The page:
While it’s good to have dialogue that sounds realistic, this doesn’t mean having several lines of meaningless chit-chat between characters. Yes, real life conversations might begin with discussion of people’s journeys, the weather, tea versus coffee … but in fiction, you need to get to the point.
Chit-chat looks something like this:
“How was your journey?” Julia asked.
“The train was a bit crowded,” Steve said. “But that was fine, I just read the paper most of the way.”
“Would you like a cup of tea? Or I’ve got coffee, if you’d rather?”
“Thanks – tea would be great.” Steve pulled up a chair and sat at the kitchen table.
“Remind me how you take it. Just milk?”
Julia set a plate of biscuits on the table. “Help yourself.”
While this might all be perfectly realistic, it’s also very boring. If it’s particularly crucial for your characters to be talking over tea and biscuits, you could just set the scene with a quick line like “Once Julia had made tea and offered Steve a biscuit…”
The only good excuse, as I see it, for this sort of chit-chat is when you’re using a fairly bland conversation to demonstrate something going on beneath the surface. That might look more like this:
“How was your journey?” Julia asked – and was pleased to find her voice held steady.
“Unexceptional,” Steve said.
“Would you like a cup of tea? Or I’ve got coffee, if you’d rather?” She made herself stop. She always talked too much when she was nervous.
“You’re sure? A biscuit, then?” She held out the plate, jammy dodgers and bourbons carefully arranged, alternating.
He sighed, a little irritated. “Let’s just get down to it. Okay?”
#9: Overuse of “Crutch” Words and Phrases
All authors have certain words or phrases that come very naturally to them. During the long process of drafting, revising and editing, it’s easy to end up using those words and phrases just a little too often (sometimes several chapters apart).
In my own work, for instance, I’ve had to squash my tendency to use the single-word sentence “Silence” to indicate a pause between lines of dialogue.
You can get away using these “crutch” words or phrases a few times, particularly if they’re relatively unexceptional ones. After a while, readers will inevitably start to notice. For instance, in The Children’s Book by A.S. Byatt, the word “stolid” (a pretty unusual choice) is used a little too often, particularly in the first 200 or so pages:
“Herbert Methley stood up, stolid on his naked feet…” (p172)
“His face was stolid.” (p13)
“His tone was a strange mixture of cheerful enthusiasm and stolid gloom.” (p71)
“He imagined a stolid, unimaginative small boy writing, and wrote what he imagined such a boy would write.” (p197)
“He thought Philip was stolid…” (p208)
“Philip felt the mass of the water in his bones, and was changed, but found nothing to say, and stood there looking stolid.”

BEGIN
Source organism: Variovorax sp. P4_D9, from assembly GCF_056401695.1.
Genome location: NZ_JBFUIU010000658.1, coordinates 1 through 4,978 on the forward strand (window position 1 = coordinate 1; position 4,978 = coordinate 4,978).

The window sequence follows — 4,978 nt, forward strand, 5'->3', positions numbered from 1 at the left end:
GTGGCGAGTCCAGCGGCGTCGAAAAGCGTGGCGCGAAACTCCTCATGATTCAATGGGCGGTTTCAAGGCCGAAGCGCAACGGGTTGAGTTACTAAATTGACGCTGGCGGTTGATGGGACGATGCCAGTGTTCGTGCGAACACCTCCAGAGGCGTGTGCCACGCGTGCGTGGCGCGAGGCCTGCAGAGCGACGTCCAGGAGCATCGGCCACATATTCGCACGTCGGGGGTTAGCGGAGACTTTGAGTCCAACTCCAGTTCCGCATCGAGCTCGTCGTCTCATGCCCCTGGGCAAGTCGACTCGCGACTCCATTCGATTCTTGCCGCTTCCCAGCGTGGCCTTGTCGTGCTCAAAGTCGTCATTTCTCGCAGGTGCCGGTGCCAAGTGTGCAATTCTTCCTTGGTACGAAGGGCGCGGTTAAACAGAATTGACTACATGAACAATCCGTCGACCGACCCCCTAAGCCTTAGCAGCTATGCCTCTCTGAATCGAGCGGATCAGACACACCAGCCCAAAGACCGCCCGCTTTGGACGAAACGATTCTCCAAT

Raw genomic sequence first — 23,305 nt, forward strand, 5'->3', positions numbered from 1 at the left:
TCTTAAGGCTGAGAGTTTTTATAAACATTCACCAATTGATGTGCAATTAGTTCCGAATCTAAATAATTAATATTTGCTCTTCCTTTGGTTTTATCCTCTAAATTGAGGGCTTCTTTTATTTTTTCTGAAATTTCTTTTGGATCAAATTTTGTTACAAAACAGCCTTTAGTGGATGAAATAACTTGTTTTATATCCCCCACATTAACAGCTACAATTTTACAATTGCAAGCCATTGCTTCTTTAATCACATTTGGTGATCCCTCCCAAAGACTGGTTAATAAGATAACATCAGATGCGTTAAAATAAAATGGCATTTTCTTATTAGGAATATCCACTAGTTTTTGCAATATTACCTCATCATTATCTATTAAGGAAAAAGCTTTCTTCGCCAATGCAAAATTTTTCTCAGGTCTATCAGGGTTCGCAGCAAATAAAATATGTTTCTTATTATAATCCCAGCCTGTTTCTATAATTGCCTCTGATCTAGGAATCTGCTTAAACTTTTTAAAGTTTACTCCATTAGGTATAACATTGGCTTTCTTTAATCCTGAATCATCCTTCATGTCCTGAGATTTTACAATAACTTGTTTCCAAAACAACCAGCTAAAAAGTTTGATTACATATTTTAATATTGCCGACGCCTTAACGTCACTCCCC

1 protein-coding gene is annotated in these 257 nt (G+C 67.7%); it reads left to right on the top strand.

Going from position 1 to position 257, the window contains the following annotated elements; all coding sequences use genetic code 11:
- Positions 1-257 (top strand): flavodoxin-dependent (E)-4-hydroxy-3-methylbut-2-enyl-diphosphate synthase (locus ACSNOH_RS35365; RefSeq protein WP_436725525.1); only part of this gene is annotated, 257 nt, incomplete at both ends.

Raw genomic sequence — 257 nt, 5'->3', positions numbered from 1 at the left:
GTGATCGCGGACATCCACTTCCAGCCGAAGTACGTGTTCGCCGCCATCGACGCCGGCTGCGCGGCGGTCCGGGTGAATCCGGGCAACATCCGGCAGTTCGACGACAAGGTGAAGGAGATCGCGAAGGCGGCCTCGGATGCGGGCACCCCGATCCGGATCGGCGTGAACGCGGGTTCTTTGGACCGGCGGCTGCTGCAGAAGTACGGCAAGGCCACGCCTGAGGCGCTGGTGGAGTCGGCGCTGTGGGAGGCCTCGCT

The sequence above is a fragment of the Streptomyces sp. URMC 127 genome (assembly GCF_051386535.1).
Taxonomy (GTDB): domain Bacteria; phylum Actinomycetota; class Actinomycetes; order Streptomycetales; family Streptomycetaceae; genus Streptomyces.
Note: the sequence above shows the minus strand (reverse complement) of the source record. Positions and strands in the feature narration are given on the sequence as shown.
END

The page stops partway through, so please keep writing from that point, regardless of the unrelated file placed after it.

“The queue of women was stolid and anxious.” (p612)
If you want more examples of different authors’ over-used phrases, here’s a long, long list of “Author Catchphrases” from TV Tropes.
Normally, the fix is simple: switch half (or more!) instances of the offending word/phrase for a different word/phrase. The tricky part is actually spotting the words you’re overusing: once you’ve found a suspected culprit, do a “find and replace” to replace that word with itself (if you see what I mean) … nothing will change in your manuscript, but your word processor should tell you how many instances it found!
#10: “Head-Hopping” Point of View Shifts
If you’re writing in first-person, it’s pretty easy to avoid point of view shifts: the “I” character is only ever one person at a time (unless you’re doing something very experimental and/or something in the SF/F realm).
If you write in the very popular third-person limited, though, you may need to watch out for inadvertent “hops” into other characters’ heads. Stay with the viewpoint character: give us their thoughts and feelings, but don’t give us other people’s – except through what the viewpoint character surmises.
Here’s an example:
Samantha was thoroughly fed up. First she’d had to trail around what felt like a hundred shops while her darling sister tried on every pair of boots in town, and now she was stuck in a massive queue with her mum while her sister was “trying on just this one top.”
“We’ll go to the library once we’re done,” her mum said, trying to cheer her up. Even after fifteen years, it still surprised her how different her two daughters were: Trish lived to shop; Samantha could spend hours curled up with a book.
“Can’t I just go there now?” Samantha asked.
“We’re not splitting up,” her mum said.
Samantha, of course, knew why. Mum never spelt it out, no-one even talked about it – sometimes, often, Samantha wished they would.
This is jumping around between Samantha’s thoughts (first paragraph) and her mum’s (second paragraph) and Samantha’s (third paragraph). It would be easier for the reader to engage if the point of view stuck with one person – probably, in this case, Samantha.
(For lots more on head-hopping, check out Do You Head-Hop? Getting Third Person Point of View Right.)
When you’re drafting, it’s impossible to get everything right. When you’re rewriting extensively for a second draft, you’ll be more focused on big-picture issues like characters and plot than on individual sentences. That’s absolutely fine and normal – but once you do start to edit on a more detailed scale, you’ll likely have at least one (and if you’re me, probably a good eight or so!) of the above problems to fix.